“It felt like a train was going right through the building, actually,” Gustafson, 17, said Sunday night as she and her co-workers stood behind a police barricade downtown, looking for damage. “I kind of freaked out and was hyperventilating a bit.”


Gillespie said the building shook for about 10 seconds, but that he wasn’t as alarmed as Gustafson because he lives in an area that has experienced multiple earthquakes, especially in recent years.


“I didn’t think it was anything new,” he said.


According to USGS data, there have been 19 earthquakes in Oklahoma in the past week. When particularly strong quakes hit, the Oklahoma Corporation Commission directs well operators to cease wastewater injections or reduce volume.


A 5.8 earthquake - a record for Oklahoma - hit Pawnee on Sept. 3. Shortly afterward, geologists speculated on whether the temblor occurred on a previously unknown fault.


“I was at home doing some work in my office and, basically, you could feel the whole house sway some. It’s beginning to become normal,” Spears, the Cushing city manager, said Sunday night. “Nothing surprises you anyway.”



4 Replies

Re: Oklahoma Earthquake

The Good Lord graciously delayed one of his totally naturally occurring earthquakes until well after Gov. Fallon's Pray for our Oil and Gas Industry Day.

Veteran Advisor

Re: Oklahoma Earthquake

Fallon, another Republican piece of work. All this money they had over the course of the last ten years - her bragging about how OK didn't have a recession.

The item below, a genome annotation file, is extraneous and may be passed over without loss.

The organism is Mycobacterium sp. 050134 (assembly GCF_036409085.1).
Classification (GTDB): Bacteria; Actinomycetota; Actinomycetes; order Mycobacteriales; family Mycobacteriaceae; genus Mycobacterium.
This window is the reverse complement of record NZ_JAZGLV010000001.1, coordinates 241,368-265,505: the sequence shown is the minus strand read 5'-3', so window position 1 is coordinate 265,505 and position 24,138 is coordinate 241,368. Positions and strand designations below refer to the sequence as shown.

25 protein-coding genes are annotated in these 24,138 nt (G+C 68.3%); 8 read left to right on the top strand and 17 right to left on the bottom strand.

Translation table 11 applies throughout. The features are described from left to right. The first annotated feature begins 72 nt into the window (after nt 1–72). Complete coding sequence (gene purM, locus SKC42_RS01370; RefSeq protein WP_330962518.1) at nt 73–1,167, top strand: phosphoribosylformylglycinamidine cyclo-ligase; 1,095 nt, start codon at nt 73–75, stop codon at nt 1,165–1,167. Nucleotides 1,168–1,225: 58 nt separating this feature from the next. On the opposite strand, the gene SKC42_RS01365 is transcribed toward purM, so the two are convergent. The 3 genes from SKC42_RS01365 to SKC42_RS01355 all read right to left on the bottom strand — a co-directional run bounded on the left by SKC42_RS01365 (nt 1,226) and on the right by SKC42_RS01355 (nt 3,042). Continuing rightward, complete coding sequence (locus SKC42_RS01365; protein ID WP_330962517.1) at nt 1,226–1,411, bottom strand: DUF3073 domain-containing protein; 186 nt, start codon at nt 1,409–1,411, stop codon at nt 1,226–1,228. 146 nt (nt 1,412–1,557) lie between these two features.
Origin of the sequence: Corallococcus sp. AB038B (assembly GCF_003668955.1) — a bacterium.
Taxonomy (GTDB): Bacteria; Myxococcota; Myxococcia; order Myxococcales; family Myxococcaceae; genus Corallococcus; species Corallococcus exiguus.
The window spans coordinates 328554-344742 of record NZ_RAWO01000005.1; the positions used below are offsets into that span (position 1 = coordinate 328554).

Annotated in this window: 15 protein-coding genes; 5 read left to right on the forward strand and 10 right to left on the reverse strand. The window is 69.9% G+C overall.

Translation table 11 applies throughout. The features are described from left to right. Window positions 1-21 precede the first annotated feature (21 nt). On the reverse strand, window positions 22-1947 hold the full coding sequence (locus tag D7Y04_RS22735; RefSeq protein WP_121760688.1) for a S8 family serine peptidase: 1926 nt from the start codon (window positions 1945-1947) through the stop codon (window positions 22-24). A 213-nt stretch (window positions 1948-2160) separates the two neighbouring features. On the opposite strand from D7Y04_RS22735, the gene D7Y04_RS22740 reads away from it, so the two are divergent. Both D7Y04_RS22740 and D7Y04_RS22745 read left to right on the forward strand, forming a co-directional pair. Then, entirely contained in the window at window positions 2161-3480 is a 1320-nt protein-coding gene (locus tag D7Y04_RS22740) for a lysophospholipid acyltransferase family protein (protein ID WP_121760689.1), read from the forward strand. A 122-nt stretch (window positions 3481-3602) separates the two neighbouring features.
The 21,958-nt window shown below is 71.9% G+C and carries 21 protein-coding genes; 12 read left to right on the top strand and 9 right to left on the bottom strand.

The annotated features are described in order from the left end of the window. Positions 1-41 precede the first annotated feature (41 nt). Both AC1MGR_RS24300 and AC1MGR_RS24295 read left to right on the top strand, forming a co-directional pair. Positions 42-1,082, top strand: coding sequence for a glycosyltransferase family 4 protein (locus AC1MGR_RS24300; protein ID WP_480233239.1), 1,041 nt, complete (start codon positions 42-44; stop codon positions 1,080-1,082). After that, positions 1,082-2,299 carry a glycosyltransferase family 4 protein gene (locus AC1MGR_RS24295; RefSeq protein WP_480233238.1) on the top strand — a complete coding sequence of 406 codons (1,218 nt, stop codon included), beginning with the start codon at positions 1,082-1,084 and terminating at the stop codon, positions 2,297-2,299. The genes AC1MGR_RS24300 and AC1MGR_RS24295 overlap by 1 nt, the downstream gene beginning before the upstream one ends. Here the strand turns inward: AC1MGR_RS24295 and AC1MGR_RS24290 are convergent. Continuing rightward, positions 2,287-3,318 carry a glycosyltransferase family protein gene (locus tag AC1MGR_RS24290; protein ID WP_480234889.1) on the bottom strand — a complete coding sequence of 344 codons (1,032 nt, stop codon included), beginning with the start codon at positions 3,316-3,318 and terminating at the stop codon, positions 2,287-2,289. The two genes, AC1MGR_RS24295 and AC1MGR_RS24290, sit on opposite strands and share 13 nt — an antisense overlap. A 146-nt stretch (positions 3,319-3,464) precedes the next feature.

WHAM!!!!! Right between the eyes. Me? I'll pray that oil prices go even lower, after the lies in our lifetime saying we were running out of oil and pushing crude as high as it could go. High highs mean low lows - deal with it...

Tick Tock....


Re: Oklahoma Earthquake

I think the Peak Oil story is still very much alive- still a very big difference between 50:1 EROEI Permian Basin conventional crude and 10:1 tight oil or 2:1 corn ethanol.


Conventional high EROEI crude is definitely in decline but unconventional is filling in. And low EROEI oil does create a lot of jobs- it costs a lot so a lot of energy and capital go into it. But at some point it is like paying people to dig holes and then paying them to fill them in. A $T or so has gone where money goes to die.


Moving down the food chain to lower EROEI energy forms is necessary if we're going to invest it into renewables- otherwise we're just on a joyride to oblivion.


God, or however you'd like to give attribution to, gave us a one time gift. About half of it goes out radiators and tailpipes as waste heat from IC engines on a given day.


BTW, farming is more than a little like the oil business. Since its inception, oil has never been profitable except when somebody is enforcing production discipline on the market- Rockefeller, then the Texas Railroad Commission, then OPEC.


Currently no one can or will so everybody is losing money but can mostly cover variable extraction costs so it is a long and painful ride bringing the market back into balance.


Commodity farming is similar- given to long busts and short booms except to the degree that government intervention smooths it.



Senior Contributor

Re: Oklahoma Earthquake

Yes itg was the second one we felt in Tulsa in the past week. This one was felt as far away as Iowa, This one lasted a bit longer than usual.